My lens took a swim :(

Discussion in 'Beyond the Basics' started by Dweller, Nov 28, 2005.

  1. Dweller

    Dweller Inconspicuous Supporter

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    I was out yesterday at Silver Falls State Park and while standing on a bridge my 28mm favoritest lens EVER went for a swim :(

    Noooooooooooooooooooooooooooooooooooooooooo *breathes* ooooooooooooooooooooooooooo!

    :stun:

    :-(

    It was in the water for about a minute when I was able to pull it out but I see 2 small drops of water inside of it.

    First off, have I mentioned I love this lens?

    Second, I will be going Digital toward the beginning of next year and will be looking at new lenses for that camera (I use old FD mount Canon right now)

    Is there something I can do myself to dry it out or am I looking at professional service? I will be focusing on Digital for the next couple of years but know that at some point I am going to want o go back to film from time to time and that lens has just been too good to me.

    I put the lens on the camera and it was like looking through a fog bank. I put it back in the bag and

    The lens is a Canon 28mm 2.8(?) if that helps with ideas on what I can do.

    Please TPF, you're my only hope.

    :hail:
     
  2. Rob

    Rob TPF Noob!

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  3. Big Mike

    Big Mike I am Big, I am Mike Staff Member Supporting Member

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    I'd see if it will dry out on it's own. Like Rod said, warm dry and silica gel will help. I've also heard that if you get a chance to leave it out under direct noonday sun (shining down into lens)...that might help dry it out. Or maybe that was to combat mold...which you might have to do, if you don't get it dry soon.
     
  4. DocFrankenstein

    DocFrankenstein Clinically Insane?

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    It's cheaper to get a new one. I have the same lens and they're very common today.

    Or get 28/2.8 in the EF mount for 160 or something
     
  5. Paul Ron

    Paul Ron TPF Noob!

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    I have an oven that has a pilot light and maintains a temp of around 100° but this climate is very dry. I've dried wet equipment this way before and it works great.

    Otherwise, put it in a plastic bag wrapped in dry paper towels, then put in a few silcica packs. Keep changing the silica packs often or bake em out since these will absorb the moisture out.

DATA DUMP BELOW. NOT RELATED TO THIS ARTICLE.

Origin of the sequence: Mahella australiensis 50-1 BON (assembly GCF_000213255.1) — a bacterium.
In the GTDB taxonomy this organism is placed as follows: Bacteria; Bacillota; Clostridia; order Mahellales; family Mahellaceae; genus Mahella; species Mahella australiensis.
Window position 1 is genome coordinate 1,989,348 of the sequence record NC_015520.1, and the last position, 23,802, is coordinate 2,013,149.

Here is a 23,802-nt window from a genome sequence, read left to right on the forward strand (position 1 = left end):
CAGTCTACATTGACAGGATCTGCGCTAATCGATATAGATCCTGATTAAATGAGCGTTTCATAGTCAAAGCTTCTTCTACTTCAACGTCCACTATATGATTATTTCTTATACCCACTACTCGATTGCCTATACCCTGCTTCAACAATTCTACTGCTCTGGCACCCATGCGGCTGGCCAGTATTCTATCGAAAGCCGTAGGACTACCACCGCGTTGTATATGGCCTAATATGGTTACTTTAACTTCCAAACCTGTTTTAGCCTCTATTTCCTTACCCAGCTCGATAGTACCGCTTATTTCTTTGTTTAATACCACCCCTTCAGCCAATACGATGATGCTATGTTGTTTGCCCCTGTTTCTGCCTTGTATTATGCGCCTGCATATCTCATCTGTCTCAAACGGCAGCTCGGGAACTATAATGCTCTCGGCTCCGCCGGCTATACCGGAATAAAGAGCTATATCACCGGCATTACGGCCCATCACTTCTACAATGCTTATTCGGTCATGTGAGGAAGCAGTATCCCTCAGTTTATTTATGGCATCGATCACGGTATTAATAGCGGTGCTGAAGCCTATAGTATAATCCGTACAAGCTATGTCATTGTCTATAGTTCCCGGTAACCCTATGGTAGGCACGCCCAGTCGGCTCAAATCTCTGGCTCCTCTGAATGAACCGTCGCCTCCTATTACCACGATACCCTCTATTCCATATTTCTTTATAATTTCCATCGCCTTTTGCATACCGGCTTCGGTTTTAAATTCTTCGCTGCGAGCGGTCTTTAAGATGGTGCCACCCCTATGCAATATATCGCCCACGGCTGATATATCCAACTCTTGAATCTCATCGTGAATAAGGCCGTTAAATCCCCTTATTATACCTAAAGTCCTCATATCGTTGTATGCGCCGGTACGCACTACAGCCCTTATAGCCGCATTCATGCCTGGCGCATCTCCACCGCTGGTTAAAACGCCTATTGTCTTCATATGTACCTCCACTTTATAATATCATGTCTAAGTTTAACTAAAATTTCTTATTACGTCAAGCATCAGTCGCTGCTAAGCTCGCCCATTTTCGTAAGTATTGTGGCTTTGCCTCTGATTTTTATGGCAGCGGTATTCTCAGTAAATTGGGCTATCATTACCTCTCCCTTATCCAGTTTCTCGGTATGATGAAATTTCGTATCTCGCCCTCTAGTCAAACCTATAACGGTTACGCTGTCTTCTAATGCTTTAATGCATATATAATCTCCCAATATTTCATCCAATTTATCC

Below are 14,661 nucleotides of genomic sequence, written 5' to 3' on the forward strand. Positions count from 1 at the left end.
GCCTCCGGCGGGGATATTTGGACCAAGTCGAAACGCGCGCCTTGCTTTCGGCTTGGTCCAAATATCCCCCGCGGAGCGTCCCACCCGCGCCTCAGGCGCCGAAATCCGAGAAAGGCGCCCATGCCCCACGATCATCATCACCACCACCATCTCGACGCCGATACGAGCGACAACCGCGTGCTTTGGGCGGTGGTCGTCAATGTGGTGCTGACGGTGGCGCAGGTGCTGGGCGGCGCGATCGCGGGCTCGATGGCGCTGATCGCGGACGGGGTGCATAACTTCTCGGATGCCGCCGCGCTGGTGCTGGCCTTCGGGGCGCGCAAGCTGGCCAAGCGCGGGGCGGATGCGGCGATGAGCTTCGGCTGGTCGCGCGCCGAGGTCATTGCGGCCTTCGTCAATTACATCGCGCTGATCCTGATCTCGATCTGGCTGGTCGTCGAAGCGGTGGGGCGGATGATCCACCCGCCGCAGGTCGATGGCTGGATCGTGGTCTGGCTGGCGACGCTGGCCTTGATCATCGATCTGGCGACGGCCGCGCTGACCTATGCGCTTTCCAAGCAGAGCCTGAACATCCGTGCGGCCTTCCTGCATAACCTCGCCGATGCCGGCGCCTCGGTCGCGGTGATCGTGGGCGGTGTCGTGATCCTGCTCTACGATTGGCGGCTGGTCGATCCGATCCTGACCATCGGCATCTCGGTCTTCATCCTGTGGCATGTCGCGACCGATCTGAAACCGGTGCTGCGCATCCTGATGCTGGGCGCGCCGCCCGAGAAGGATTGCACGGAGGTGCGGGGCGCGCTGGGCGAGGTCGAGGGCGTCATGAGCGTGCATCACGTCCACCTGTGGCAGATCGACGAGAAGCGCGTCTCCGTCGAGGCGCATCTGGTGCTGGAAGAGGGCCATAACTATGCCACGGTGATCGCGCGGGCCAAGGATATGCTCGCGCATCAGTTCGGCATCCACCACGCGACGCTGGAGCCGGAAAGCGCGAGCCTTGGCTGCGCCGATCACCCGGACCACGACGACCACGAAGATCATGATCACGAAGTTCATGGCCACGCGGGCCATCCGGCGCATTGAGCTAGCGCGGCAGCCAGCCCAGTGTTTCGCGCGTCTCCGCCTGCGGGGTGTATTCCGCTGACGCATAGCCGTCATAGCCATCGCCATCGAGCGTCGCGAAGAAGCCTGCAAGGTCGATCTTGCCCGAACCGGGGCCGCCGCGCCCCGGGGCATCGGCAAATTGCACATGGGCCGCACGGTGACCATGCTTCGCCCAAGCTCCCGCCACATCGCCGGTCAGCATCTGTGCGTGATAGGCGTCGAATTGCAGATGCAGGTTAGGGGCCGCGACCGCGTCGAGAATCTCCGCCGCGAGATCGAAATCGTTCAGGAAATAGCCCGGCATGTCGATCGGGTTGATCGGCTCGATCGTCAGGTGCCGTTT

If the couple drops are only in the front or rear element, remove the elements and wipe it out.
     
  6. santino

    santino TPF Noob!

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    I'd try to disasseble it, I don't know your lens but most manual lenses can be very easily disassembled. probably you could screw out the whole lens block and let it dry out. keep in mind that if the water is between the lens block and the aperture you aperture blades can get rusty and you would have to disassemble them too and clean them in lighter fluid etc. and thats really s**t. difficult to reasseble. try it if you want to or let it dry like mentioned above or get a new one if they aren't too expensive.
     
  7. fightheheathens

    fightheheathens TPF Noob!

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    keep in mind that unless this was milliq water (double distilled) there will be minerals in the water that will be left behind on your lens. (they wont evaporate with the water)

    unfortunatly the chance of minerals being in river water is pretty high and if you just let the water dry up, it will probably leave spots on your lens.
     
  8. Dweller

    Dweller Inconspicuous Supporter

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    I may have been able to save it!

    I put it on the back of the monitor to give it a nice gentle heat source toi help with the evaporation and when I checked this morning the water drops were gone! I cant see any spots or anything, but its a bit dark in here and my eyesight is not stellar these days but I will give it a closer look after work.

    Thanks for the tips guys. I hope to never need them again, but its nice to know that a submerged lens is not (always) the end of the world. :)
     

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